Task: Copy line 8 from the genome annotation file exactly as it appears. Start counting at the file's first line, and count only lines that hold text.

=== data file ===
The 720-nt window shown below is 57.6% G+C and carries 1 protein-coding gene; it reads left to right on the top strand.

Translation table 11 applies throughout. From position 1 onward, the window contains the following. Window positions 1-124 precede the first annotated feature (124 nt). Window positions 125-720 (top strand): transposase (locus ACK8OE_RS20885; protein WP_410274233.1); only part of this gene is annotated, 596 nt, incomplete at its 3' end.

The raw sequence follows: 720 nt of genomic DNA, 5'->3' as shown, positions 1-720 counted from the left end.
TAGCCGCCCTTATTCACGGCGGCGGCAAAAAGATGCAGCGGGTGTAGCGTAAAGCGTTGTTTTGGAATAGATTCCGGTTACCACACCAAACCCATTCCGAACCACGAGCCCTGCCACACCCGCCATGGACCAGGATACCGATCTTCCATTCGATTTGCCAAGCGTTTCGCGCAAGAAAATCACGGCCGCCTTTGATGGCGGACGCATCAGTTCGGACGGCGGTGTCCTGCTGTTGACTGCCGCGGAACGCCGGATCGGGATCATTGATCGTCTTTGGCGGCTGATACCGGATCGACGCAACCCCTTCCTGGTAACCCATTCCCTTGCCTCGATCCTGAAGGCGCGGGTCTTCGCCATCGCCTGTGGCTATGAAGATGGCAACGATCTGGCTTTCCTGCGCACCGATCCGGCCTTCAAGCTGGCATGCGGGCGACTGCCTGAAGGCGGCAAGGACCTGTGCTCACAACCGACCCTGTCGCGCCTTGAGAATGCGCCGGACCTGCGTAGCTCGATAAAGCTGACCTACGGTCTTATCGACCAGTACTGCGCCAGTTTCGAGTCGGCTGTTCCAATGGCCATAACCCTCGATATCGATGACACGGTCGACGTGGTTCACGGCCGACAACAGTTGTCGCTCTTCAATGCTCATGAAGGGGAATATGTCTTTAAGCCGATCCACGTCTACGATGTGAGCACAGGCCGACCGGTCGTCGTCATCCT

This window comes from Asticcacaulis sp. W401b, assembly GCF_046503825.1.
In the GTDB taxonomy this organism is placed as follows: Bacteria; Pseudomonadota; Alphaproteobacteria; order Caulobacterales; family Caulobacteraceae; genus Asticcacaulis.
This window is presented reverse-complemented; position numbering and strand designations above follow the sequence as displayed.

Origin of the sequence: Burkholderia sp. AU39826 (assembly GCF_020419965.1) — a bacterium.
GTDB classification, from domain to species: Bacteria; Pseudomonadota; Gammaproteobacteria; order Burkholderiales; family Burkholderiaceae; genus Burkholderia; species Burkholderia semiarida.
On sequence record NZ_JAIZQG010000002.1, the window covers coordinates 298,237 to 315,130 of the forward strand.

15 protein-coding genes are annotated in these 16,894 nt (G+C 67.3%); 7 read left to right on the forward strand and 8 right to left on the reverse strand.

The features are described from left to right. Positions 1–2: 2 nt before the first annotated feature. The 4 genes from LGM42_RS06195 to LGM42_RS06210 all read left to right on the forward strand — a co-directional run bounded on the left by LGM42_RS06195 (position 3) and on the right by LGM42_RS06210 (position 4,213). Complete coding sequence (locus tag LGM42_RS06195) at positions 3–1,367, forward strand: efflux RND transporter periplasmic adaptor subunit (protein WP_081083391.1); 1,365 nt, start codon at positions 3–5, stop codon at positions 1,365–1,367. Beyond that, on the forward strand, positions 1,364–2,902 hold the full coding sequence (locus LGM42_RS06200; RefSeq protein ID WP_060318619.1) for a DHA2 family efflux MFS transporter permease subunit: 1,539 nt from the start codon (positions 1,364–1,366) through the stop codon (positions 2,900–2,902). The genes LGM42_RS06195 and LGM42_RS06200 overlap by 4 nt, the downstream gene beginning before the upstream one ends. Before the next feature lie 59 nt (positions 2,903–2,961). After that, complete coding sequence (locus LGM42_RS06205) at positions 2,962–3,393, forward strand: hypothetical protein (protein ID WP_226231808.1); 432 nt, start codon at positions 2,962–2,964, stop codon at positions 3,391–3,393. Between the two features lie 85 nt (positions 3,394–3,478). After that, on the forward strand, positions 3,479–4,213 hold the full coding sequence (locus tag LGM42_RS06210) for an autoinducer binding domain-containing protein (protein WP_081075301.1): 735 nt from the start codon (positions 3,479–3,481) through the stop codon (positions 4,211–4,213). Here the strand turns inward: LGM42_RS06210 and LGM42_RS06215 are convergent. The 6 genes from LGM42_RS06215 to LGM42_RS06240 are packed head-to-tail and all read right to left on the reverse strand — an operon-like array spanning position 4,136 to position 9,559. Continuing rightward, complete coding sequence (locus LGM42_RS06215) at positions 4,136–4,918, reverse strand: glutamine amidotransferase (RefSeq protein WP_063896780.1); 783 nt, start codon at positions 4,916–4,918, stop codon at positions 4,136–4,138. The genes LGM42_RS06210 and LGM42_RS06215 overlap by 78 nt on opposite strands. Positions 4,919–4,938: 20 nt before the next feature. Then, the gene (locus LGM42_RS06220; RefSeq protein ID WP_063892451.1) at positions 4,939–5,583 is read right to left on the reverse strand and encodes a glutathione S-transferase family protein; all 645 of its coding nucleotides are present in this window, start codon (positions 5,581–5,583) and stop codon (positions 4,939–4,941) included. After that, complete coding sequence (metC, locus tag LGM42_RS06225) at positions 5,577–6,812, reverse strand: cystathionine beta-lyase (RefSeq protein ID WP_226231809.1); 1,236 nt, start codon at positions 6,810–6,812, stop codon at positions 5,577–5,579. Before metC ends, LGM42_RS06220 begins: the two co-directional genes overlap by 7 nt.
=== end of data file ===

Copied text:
Origin of the sequence: Burkholderia sp. AU39826 (assembly GCF_020419965.1) — a bacterium.